In conventional sheetmaking practice, the processing stages along the machine of FIG. 3 each include actuators for controlling the properties of sheet 318 at adjacent cross-directional locations, often referred to as "slices." Thus, for example, calendering stack 321 includes actuators 322 for controlling the compressive pressure applied to sheet 318 at various slice locations. In the following, the various actuators are referred to collectively as profile actuators. The profile actuators normally are independently adjustable.
Further in the system of FIG. 3, at least one on-line sensor 330 is mounted on the sheetmaking machine to provide control information (i.e., measurements of a selected sheet property) for operating the profile actuators. In the papermaking art, on-line sensors are well known for detecting variable sheet properties such as basis weight, moisture content, ash content, and caliper. In the illustrated embodiment, on-line sensor 330 is a scanning sensor mounted on a cross-directional supporting frame 331 which extends across the sheetmaking machine. Further, sensor 330 provides signals to a profile analyzer 333 via signal path 332. The signals indicate the magnitude of the measured sheet property at various cross-directional measurement points. In turn, profile analyzer 333 is connected to control the profile actuators at the various processing stages of the sheetmaking machine. For example, signal path 334 carries control signals from profile analyzer 333 to the profile actuators at calender stack 321, and signal path 335 carries control signals to profile actuators 336 at feedbox 310.
It should be understood that profile analyzer 333 can be a conventional signal processor that includes a control system which operates in response to sheet measurements. One example of such an analyzer is the Mini-Slice™ signal processor available from Measurex Corporation of Cupertino, California.
In operation, sensor 330 periodically traverses sheet 318 in the cross direction at generally constant speed while measuring sheet properties. It should be noted that there are unavoidable delays between the time the sheet is operated upon by the profile actuators and the time the sheet properties are measured. In the case of the calendar profile actuators 322, for instance, the delay is due, at least in part, to the time required for sheet 318 to travel from calendar stack 321 to sensor 330.
FIG. 4A illustrates a functional block diagram of an exemplary control system which can be used in conjunction with the FIG. 3 process to replace the FIG. 1 control system in accordance with the present invention. FIG. 4A illustrates a control system 400 which combines internal model control (IMC) with state feedback. FIG. 4A illustrates a dynamic process 402, labelled P, an internal model 404 of the process, labelled Pm, a low pass filter 406, labelled F, and a controller 408, labelled QNEW. As illustrated, P and Pm are in a parallel relationship. In FIG. 4A, the output 410 of P provides a vector X, the output 412 of Pm provides a vector Xm, and the control input 414 to P and Pm is labelled with the vector U. The control input 414 is derived from a setpoint input 416, labelled R.
To simplify the following discussion, the process P and process model Pm in FIG. 4A will be thought of as first-order processes. This simplification is applicable to many industrial processes which can often be described as interacting first-order processes or first-order plus time delay processes. For ease of discussion, the notion of a time delay will be reserved until a discussion of FIG. 6. Notice that with a first-order assumption, the process state X and model state Xm can be thought of as the same as the process output measurement Y and model output Ym. In other words, the process state X is now directly measurable. As those skilled in the art will further appreciate, however, control systems according to the present invention can be readily configured to use state feedback in an IMC structure for processes of higher order. For such systems, the state variables will be either directly measurable or estimated using any state estimation devices known in the art, such as the known Kalman filter.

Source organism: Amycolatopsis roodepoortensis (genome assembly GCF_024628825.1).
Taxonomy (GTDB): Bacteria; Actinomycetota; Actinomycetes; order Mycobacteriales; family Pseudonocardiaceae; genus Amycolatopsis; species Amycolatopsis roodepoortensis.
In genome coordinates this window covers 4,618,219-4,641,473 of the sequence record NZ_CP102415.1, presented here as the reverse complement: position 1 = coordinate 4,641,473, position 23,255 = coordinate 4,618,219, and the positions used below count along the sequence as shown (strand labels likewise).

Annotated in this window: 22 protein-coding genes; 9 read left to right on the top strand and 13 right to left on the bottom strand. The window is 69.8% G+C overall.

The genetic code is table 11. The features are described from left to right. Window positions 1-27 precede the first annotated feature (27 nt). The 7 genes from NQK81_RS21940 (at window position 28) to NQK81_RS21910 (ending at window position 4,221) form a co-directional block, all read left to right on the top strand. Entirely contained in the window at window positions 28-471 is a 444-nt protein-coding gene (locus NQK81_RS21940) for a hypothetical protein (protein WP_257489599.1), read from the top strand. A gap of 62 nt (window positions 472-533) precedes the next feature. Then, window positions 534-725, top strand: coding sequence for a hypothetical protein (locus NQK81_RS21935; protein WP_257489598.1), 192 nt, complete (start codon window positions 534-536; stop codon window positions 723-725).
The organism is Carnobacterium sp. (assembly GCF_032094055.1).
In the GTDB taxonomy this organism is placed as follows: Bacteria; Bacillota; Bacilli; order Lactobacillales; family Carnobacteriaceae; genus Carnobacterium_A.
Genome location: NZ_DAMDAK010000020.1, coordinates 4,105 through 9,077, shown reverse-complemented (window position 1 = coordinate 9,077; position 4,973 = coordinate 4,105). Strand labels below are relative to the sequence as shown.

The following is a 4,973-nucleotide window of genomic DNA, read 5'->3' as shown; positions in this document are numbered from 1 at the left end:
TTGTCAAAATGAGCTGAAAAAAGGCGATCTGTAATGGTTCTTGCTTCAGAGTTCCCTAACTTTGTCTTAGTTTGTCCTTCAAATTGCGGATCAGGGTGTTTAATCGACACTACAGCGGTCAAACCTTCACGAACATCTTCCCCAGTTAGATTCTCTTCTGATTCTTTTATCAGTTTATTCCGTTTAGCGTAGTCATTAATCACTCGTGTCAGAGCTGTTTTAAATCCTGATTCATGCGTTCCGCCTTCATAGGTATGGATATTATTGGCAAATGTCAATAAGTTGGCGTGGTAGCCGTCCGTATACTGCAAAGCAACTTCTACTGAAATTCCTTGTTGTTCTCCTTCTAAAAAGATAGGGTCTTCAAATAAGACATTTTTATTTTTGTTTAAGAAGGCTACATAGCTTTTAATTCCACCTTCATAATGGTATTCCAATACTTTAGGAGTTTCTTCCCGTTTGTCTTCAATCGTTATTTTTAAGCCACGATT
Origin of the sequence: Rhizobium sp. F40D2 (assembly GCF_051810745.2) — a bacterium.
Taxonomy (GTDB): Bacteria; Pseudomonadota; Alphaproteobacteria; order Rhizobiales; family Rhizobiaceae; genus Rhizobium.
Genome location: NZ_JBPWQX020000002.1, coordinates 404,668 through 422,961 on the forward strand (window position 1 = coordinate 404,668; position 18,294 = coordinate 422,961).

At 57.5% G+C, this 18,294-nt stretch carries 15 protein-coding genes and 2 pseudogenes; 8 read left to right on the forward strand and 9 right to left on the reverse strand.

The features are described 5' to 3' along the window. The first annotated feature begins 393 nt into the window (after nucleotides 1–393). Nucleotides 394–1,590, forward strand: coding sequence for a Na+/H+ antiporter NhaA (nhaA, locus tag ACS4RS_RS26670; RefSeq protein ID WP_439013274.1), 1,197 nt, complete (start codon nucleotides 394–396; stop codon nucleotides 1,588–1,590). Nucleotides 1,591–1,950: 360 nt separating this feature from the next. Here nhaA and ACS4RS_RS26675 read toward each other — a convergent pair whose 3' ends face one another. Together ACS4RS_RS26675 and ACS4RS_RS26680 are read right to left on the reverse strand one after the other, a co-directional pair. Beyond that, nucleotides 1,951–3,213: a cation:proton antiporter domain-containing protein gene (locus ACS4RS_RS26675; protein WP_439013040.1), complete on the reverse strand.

As illustrated in FIG. 4A, a model state vector Xm from internal process model 404 is subtracted at comparator 420 from the state vector X to generate a state error 418 labelled with the state vector Ex, where Ex=X-X m. This differential state vector Ex is fed back through an outer feedback loop 422 to a conventional filter 406, such as a lowpass filter. Alternately, a high-performance nonlinear filter such as the one described in copending U.S. application Ser. No. 08/713,473 (Attorney Docket No. 018028-175), entitled, "Method and Apparatus for Nonlinear Exponential Filtering of Signals", filed on even date herewith, the contents of which are hereby incorporated by reference in their entirety, can be used. The filter output 424, labelled EF, is subtractively combined at the adder 426 to the setpoint input 41 6. The filtered error signal EF is additionally fed directly to controller 408 via a bypass path 468 in a manner to be described more fully with respect to FIG. 4B. Controller 408 receives the vector output of adder 426 and produces the control input 414, labelled vector U. As described above, control vector U is then input to both dynamic process 402 and process model 404.
An alternative embodiment of the functional block diagram of FIG. 4A is represented in FIG. 4A by inclusion of the broken line 428. As illustrated in FIG. 4A, the filtered state error EF can be subtracted at comparator 430 from a null 0 (instead of at comparator 416). The vector output from comparator 430, representing the amount by which the error signal EF differs from a 0 reference, is then combined at the adder 426 to the setpoint input 416. The output of adder 426 is then a modified setpoint input to controller 408.